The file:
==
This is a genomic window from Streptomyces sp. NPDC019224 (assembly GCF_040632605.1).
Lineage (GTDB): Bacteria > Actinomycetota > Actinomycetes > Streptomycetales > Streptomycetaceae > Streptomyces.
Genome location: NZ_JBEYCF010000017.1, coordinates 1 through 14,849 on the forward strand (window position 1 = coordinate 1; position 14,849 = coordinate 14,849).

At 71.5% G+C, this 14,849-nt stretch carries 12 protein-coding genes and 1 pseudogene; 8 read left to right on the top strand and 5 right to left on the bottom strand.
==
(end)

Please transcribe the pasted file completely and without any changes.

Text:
This is a genomic window from Streptomyces sp. NPDC019224 (assembly GCF_040632605.1).
Lineage (GTDB): Bacteria > Actinomycetota > Actinomycetes > Streptomycetales > Streptomycetaceae > Streptomyces.
Genome location: NZ_JBEYCF010000017.1, coordinates 1 through 14,849 on the forward strand (window position 1 = coordinate 1; position 14,849 = coordinate 14,849).

At 71.5% G+C, this 14,849-nt stretch carries 12 protein-coding genes and 1 pseudogene; 8 read left to right on the top strand and 5 right to left on the bottom strand.